Every year at Remembrance Day and Peace Sunday, Canadian Mennonites are torn between honouring those who lost their lives through war and entering into a ritual that celebrates violence as a way of resolving international conflict. In doing one, do we negate the other?
We have attempted compromise by wearing, instead of the poppy, a peace button that proclaims: “To remember is to work for peace.” And every year we struggle with that compromise, this year being no exception, with a rigorous discussion on social media as to the merits of the peace button. Are we still tilting the narrative too much toward celebrating war, rather than witnessing to peace as the better alternative? Or are we still dishonouring the dead by suggesting there is a better way? Are we exploiting these patriotic rituals to bring our own countercultural message?
Some settle their consciences by wearing both the poppy and the Mennonite Central Committee peace button. Others of us, conflicted by the matter, wear neither, and pray for peace instead in silent reflection. Listening to the intensity of feelings on both sides of this conversation, it is doubtful that we will ever come to a resolution on the matter.
What is more important at this juncture in history is to understand and respond to the ever-evolving meaning of war and peace. Regarding war, despite the fact that there are still more than 37 separate wars going on globally in 2015, and despite the fact that over the past five years there has been a dramatic increase in organized violence, especially in the Middle East, the world is much less violent than during the Cold War and the World Wars of the 20th century, according to the Uppsala Conflict Data Program.
So maybe, hopefully, world leaders are seeing that war is less and less the answer in resolving conflict, and are turning more often to diplomacy and international aid as a solution.
Likewise, peace as a core Anabaptist belief and practice is evolving. It is more than pacifism. No longer seen as mostly a negative response to war and armed conflict, we are seeing it more and more as a positive force in our world. We view peace in many more dimensions than primarily opposing war, as in conscientious objection to war and seeing ourselves as an historic peace church, compared to other communions who see war as a “necessary evil.” Many of them have believed in a “just war,” such as the Second World War, when the violent take-down of an “evil” Hitler, for instance, was seen as a redemptive act.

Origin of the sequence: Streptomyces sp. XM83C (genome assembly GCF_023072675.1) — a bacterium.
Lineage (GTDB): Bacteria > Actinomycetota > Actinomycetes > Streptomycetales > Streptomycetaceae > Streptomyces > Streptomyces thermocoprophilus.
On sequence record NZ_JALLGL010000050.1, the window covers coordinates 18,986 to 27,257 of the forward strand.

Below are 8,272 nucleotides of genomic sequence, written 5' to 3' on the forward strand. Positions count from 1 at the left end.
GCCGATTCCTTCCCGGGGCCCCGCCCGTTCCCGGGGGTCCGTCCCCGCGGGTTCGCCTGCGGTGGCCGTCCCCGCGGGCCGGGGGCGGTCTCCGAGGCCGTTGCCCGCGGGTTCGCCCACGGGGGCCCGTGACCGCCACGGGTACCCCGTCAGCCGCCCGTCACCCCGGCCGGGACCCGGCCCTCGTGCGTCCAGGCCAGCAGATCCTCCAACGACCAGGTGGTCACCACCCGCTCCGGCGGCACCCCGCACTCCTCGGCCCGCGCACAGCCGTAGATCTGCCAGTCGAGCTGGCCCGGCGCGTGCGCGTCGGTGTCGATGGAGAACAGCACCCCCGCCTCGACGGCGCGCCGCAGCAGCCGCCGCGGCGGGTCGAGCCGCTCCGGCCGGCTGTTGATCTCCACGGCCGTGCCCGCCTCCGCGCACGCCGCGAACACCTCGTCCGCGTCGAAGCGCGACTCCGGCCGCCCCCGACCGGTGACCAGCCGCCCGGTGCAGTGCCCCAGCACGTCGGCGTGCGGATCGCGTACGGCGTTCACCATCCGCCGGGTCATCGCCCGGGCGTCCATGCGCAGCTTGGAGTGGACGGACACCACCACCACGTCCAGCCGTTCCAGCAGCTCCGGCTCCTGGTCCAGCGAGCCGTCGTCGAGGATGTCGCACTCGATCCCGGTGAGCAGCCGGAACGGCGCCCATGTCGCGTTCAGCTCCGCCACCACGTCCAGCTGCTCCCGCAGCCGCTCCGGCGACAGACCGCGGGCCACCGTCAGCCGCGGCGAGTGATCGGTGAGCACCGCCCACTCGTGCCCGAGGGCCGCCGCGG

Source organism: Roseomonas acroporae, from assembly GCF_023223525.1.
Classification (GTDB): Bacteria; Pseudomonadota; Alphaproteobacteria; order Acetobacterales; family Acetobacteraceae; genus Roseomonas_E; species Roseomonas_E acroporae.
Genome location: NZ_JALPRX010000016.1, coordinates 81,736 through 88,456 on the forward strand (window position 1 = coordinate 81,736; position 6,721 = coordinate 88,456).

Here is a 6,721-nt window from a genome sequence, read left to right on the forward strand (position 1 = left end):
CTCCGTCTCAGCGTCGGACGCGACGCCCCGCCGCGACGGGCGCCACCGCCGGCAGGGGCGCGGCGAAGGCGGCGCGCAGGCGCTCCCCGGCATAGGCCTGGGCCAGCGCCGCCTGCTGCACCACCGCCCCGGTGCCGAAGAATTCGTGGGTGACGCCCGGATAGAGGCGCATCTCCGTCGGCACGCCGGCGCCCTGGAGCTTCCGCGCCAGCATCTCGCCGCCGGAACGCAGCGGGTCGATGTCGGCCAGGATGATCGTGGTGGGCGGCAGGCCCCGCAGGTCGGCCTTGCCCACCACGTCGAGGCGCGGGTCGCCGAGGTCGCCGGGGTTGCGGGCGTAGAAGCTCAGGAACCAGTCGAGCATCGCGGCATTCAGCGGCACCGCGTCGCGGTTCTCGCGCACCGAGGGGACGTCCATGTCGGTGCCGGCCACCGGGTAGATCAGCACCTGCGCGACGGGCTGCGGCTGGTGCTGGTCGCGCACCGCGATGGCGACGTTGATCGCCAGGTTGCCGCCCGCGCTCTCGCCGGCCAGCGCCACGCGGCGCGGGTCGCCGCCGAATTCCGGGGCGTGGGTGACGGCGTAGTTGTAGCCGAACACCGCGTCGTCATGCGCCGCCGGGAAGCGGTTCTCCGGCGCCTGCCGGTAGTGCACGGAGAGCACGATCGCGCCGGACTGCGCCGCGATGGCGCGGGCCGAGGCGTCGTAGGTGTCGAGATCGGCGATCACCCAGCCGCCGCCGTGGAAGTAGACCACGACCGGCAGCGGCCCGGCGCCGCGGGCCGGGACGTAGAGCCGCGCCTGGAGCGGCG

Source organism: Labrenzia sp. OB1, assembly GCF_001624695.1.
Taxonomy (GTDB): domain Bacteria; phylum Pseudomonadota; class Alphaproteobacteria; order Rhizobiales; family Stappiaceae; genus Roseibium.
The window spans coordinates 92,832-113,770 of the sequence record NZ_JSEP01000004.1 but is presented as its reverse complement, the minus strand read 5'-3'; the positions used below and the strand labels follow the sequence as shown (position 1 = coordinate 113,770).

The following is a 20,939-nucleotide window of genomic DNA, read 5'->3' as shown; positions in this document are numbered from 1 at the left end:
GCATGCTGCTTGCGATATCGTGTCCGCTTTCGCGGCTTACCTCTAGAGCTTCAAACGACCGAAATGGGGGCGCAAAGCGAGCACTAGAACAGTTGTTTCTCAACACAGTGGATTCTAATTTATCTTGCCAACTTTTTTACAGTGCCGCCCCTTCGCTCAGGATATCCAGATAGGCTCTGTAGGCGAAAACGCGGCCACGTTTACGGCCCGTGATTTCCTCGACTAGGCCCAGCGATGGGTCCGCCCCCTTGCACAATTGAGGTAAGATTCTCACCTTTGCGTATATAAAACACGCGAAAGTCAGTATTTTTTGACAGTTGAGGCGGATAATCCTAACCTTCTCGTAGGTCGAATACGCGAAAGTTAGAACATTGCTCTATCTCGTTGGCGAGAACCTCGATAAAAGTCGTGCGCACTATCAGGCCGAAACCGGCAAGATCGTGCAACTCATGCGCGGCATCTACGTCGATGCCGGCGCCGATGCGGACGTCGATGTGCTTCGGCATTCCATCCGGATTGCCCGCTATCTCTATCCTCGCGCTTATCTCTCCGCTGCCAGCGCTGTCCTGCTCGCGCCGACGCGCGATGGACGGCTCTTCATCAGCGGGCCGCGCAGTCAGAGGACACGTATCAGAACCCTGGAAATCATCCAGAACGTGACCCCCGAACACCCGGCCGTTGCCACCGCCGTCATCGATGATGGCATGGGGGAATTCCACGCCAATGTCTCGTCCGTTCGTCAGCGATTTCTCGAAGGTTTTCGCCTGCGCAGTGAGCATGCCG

But while honouring our own conscientious objectors of the World Wars, as Conrad Stoesz, a denominational archivist, is doing with a forthcoming documentary on our “peace heroes,” we are rightfully expanding our view of peace to such things as becoming activists in climate change, for instance.
It is more than raising our own awareness and practices, such as turning off the lights or installing solar panels on our roofs, riding bicycles instead of cars, or signing a “fossil-free memo”—as good as these measures are. It is, as Mark Bigland-Pritchard, a Mennonite activist from Saskatchewan, says, we need to move beyond individual and congregational practices to pressure our local and federal politicians to enact legislation that will see CO2 emissions gone in five years to avoid a global catastrophe.
Or with the world’s growing refugee crisis, we need to likewise encourage government action in order to find homes, medical aid, education and jobs, in addition to opening many of our homes to these families. Standing with them is important, but our efforts need to be expanded by wider action of community groups and provincial and federal agencies.
At the forefront of an expanded peace initiative is the creation of the Centre for Peace Advancement at Conrad Grebel University College, discussed in our feature on page 4 by its director Paul Heidebrecht. Calling it a peace “incubator,” its developers are convinced that “new approaches to advancing peace in our world need to be nurtured with intentionality and purpose.” Its vision is to use Mennonite approaches to peacebuilding by using the tools and resources of innovation ecosystems.
This is a strong example of pushing our historic belief and practice of peace into new frontiers in the 21st century while keeping it within the framework of what Jesus taught us: Love our enemies, do good to those who persecute us, and love our neighbours as ourselves.